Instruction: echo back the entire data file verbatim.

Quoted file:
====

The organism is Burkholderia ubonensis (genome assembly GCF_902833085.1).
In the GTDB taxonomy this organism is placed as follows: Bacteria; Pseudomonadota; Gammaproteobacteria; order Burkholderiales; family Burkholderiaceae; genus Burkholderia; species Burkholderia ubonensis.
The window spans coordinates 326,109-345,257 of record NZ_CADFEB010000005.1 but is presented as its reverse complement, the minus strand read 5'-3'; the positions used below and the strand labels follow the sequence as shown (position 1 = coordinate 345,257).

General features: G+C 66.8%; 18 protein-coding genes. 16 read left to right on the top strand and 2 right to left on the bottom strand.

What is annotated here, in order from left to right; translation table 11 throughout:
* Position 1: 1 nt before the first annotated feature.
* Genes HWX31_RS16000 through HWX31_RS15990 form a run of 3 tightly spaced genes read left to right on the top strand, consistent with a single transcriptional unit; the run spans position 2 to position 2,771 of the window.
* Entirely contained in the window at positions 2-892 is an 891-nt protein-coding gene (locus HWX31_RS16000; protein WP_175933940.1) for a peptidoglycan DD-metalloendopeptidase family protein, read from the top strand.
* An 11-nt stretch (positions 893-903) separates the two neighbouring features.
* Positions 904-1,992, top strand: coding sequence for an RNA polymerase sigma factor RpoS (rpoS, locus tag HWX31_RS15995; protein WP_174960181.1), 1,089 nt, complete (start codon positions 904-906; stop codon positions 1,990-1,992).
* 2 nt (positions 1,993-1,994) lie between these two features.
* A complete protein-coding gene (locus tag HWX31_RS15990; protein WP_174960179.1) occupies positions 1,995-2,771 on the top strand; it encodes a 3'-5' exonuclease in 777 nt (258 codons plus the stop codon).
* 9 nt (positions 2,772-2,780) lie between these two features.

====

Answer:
The organism is Burkholderia ubonensis (genome assembly GCF_902833085.1).
In the GTDB taxonomy this organism is placed as follows: Bacteria; Pseudomonadota; Gammaproteobacteria; order Burkholderiales; family Burkholderiaceae; genus Burkholderia; species Burkholderia ubonensis.
The window spans coordinates 326,109-345,257 of record NZ_CADFEB010000005.1 but is presented as its reverse complement, the minus strand read 5'-3'; the positions used below and the strand labels follow the sequence as shown (position 1 = coordinate 345,257).

General features: G+C 66.8%; 18 protein-coding genes. 16 read left to right on the top strand and 2 right to left on the bottom strand.

What is annotated here, in order from left to right; translation table 11 throughout:
* Position 1: 1 nt before the first annotated feature.
* Genes HWX31_RS16000 through HWX31_RS15990 form a run of 3 tightly spaced genes read left to right on the top strand, consistent with a single transcriptional unit; the run spans position 2 to position 2,771 of the window.
* Entirely contained in the window at positions 2-892 is an 891-nt protein-coding gene (locus HWX31_RS16000; protein WP_175933940.1) for a peptidoglycan DD-metalloendopeptidase family protein, read from the top strand.
* An 11-nt stretch (positions 893-903) separates the two neighbouring features.
* Positions 904-1,992, top strand: coding sequence for an RNA polymerase sigma factor RpoS (rpoS, locus tag HWX31_RS15995; protein WP_174960181.1), 1,089 nt, complete (start codon positions 904-906; stop codon positions 1,990-1,992).
* 2 nt (positions 1,993-1,994) lie between these two features.
* A complete protein-coding gene (locus tag HWX31_RS15990; protein WP_174960179.1) occupies positions 1,995-2,771 on the top strand; it encodes a 3'-5' exonuclease in 777 nt (258 codons plus the stop codon).
* 9 nt (positions 2,772-2,780) lie between these two features.